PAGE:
As individuals, over lifetimes, there is much that we never know, and of what we do know, much that we forget. As societies this also holds, as Eduardo Galeano’s writings remind us. And for both individuals and societies, there are detectable patterns to what is remembered, what is forgotten. These patterns draw themselves via relationships over time between discernable parts that make up vaguely discernable wholes. These patterns can be explored at various scales; indeed, are most often explored at the cognitive and individual levels. Here, we tackle the unwieldy and evanescent scale of ‘whole’ eco-social systems to trace several salient patterns in the interplay between forgetting and remembering. We consider the implications for lived experience, social justice, and human ecosystems in deep time. In a first essay we experiment with communicating these coarse-scale explorations in the first instance as graphic models, using a creative panoply of visual metaphors to sketch perceived patterns such as shifting baselines of knowledge, cognitive dialectics between abilities and vulnerabilities, and the magnetic dance between identities and life histories. In the invisible art of the graphic model, the viewer/ reader participates by imagining the subject matter as it is lived in their own lives and the reflective interaction of those thoughts with the meanings in the images ‘on paper’ create a liminal space in which the models come alive.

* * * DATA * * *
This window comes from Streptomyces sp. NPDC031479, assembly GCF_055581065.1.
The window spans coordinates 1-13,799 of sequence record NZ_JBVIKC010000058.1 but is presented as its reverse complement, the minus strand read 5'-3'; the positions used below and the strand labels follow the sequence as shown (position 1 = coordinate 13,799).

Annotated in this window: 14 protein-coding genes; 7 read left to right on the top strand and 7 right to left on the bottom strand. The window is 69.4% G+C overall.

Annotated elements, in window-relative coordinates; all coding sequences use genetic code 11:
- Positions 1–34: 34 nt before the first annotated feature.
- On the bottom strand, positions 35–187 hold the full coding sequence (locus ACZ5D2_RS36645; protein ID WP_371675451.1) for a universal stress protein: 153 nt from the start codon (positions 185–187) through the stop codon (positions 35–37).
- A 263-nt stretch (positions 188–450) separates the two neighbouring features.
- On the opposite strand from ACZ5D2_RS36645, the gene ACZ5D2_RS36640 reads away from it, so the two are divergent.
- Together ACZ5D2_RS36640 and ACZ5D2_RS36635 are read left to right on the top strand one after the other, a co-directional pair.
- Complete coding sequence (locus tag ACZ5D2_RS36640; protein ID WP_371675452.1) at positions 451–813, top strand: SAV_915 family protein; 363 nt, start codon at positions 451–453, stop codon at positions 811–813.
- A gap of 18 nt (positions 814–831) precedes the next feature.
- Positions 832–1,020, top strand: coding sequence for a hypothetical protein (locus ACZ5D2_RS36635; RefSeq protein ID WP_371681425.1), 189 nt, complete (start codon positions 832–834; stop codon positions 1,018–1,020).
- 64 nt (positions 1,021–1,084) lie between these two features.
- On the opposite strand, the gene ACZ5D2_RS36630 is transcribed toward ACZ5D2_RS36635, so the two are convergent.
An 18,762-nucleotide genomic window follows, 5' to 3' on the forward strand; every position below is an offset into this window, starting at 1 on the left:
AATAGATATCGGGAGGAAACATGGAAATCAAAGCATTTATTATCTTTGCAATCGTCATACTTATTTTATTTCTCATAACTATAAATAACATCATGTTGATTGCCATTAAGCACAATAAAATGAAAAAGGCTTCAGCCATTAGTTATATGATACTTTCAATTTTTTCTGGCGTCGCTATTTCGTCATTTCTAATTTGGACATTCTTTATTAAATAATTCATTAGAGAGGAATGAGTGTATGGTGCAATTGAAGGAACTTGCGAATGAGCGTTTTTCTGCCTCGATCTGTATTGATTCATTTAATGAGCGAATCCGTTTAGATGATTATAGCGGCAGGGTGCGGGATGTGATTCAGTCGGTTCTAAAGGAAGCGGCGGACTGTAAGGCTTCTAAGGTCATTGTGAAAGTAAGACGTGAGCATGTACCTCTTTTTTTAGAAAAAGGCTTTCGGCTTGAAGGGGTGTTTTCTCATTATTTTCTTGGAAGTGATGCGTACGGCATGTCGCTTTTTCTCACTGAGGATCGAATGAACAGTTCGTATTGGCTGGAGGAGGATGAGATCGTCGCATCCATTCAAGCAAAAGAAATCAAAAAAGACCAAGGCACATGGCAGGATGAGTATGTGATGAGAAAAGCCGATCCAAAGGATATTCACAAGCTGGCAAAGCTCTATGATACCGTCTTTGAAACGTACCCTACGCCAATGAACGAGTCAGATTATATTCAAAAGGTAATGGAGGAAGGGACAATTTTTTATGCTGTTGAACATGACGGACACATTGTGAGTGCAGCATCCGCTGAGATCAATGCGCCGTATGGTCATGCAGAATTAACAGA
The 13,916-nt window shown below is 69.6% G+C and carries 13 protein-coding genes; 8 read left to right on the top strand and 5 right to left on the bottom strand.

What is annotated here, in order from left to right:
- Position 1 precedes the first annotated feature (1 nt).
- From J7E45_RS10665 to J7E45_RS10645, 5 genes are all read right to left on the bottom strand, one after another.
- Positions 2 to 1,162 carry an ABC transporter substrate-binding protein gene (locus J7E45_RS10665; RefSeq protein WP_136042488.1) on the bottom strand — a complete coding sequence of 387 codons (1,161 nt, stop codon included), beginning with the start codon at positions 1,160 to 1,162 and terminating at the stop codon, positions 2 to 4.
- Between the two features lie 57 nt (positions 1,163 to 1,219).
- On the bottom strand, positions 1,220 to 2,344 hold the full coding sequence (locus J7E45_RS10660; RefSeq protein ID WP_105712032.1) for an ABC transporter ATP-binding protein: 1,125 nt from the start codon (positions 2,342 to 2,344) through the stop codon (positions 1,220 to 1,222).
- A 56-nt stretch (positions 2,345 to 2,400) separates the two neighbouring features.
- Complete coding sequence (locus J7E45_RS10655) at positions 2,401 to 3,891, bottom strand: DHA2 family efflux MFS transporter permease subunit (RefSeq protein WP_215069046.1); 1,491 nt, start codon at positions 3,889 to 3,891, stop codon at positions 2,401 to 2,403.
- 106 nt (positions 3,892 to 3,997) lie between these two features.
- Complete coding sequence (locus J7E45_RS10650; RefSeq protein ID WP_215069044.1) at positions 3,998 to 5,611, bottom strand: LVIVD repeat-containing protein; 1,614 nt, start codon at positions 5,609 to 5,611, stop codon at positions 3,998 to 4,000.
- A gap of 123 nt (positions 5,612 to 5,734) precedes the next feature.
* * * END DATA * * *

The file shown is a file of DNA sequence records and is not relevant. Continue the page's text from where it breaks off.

Though our approach is playful and open-ended in conceptualizing and depicting the processes of forgetting and remembering, we acknowledge the importance—personal and cultural—of remembering the sobering and structurally persistent aspect of the U.S. social system crucial to its founding: the institution of slavery and other systematic injustices. As an (eco)social system the U.S. is an apt case in being situated at an extreme on the spectrum of societies reliant on an economic deep underclass. It’s relatively short history, extraordinarily rapid exploitation of resources, brash ethos, and loud metanarratives make it easier to scrutinize than some societies. As native-born ethnographers in this analysis, we draw on our personal and community experiences as Euro-settler citizens, descendants of privilege, struggle, and migration. In Wyndham’s case, there is also a personal interest in excavating the responsibilities of knowledge and action incumbent upon her as a descendant of Alabama plantation owners who profited from enslaved workers. Both authors currently live in Athens, Georgia, a community with deep entanglements with slavery, erasure, and protracted injustice, as well as a persistent strand of remembering, reclaiming, and nascent acknowledgements of how the past informs our present and our future.